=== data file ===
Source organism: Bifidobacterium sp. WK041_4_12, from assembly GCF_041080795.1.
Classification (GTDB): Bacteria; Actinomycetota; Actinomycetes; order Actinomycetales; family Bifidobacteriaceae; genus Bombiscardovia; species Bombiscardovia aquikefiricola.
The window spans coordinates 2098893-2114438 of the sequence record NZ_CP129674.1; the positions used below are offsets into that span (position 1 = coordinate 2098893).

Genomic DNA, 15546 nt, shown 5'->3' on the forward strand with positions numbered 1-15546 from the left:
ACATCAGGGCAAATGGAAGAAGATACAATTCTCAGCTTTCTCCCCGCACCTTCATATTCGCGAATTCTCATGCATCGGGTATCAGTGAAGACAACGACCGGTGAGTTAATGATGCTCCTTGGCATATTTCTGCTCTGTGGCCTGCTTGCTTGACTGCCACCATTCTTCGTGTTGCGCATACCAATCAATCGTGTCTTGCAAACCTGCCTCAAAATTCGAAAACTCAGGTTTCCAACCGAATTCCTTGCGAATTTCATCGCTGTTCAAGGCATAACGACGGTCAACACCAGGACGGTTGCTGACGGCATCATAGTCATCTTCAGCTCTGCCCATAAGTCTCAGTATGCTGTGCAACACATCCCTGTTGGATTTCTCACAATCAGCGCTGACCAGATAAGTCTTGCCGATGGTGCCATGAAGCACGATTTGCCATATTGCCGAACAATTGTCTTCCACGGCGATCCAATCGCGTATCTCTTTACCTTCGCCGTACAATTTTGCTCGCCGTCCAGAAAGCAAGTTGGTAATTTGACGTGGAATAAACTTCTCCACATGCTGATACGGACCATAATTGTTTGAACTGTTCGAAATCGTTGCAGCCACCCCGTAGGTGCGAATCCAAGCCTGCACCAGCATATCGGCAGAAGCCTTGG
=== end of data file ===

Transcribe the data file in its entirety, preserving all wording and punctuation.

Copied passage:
Source organism: Bifidobacterium sp. WK041_4_12, from assembly GCF_041080795.1.
Classification (GTDB): Bacteria; Actinomycetota; Actinomycetes; order Actinomycetales; family Bifidobacteriaceae; genus Bombiscardovia; species Bombiscardovia aquikefiricola.
The window spans coordinates 2098893-2114438 of the sequence record NZ_CP129674.1; the positions used below are offsets into that span (position 1 = coordinate 2098893).

Genomic DNA, 15546 nt, shown 5'->3' on the forward strand with positions numbered 1-15546 from the left:
ACATCAGGGCAAATGGAAGAAGATACAATTCTCAGCTTTCTCCCCGCACCTTCATATTCGCGAATTCTCATGCATCGGGTATCAGTGAAGACAACGACCGGTGAGTTAATGATGCTCCTTGGCATATTTCTGCTCTGTGGCCTGCTTGCTTGACTGCCACCATTCTTCGTGTTGCGCATACCAATCAATCGTGTCTTGCAAACCTGCCTCAAAATTCGAAAACTCAGGTTTCCAACCGAATTCCTTGCGAATTTCATCGCTGTTCAAGGCATAACGACGGTCAACACCAGGACGGTTGCTGACGGCATCATAGTCATCTTCAGCTCTGCCCATAAGTCTCAGTATGCTGTGCAACACATCCCTGTTGGATTTCTCACAATCAGCGCTGACCAGATAAGTCTTGCCGATGGTGCCATGAAGCACGATTTGCCATATTGCCGAACAATTGTCTTCCACGGCGATCCAATCGCGTATCTCTTTACCTTCGCCGTACAATTTTGCTCGCCGTCCAGAAAGCAAGTTGGTAATTTGACGTGGAATAAACTTCTCCACATGCTGATACGGACCATAATTGTTTGAACTGTTCGAAATCGTTGCAGCCACCCCGTAGGTGCGAATCCAAGCCTGCACCAGCATATCGGCAGAAGCCTTGG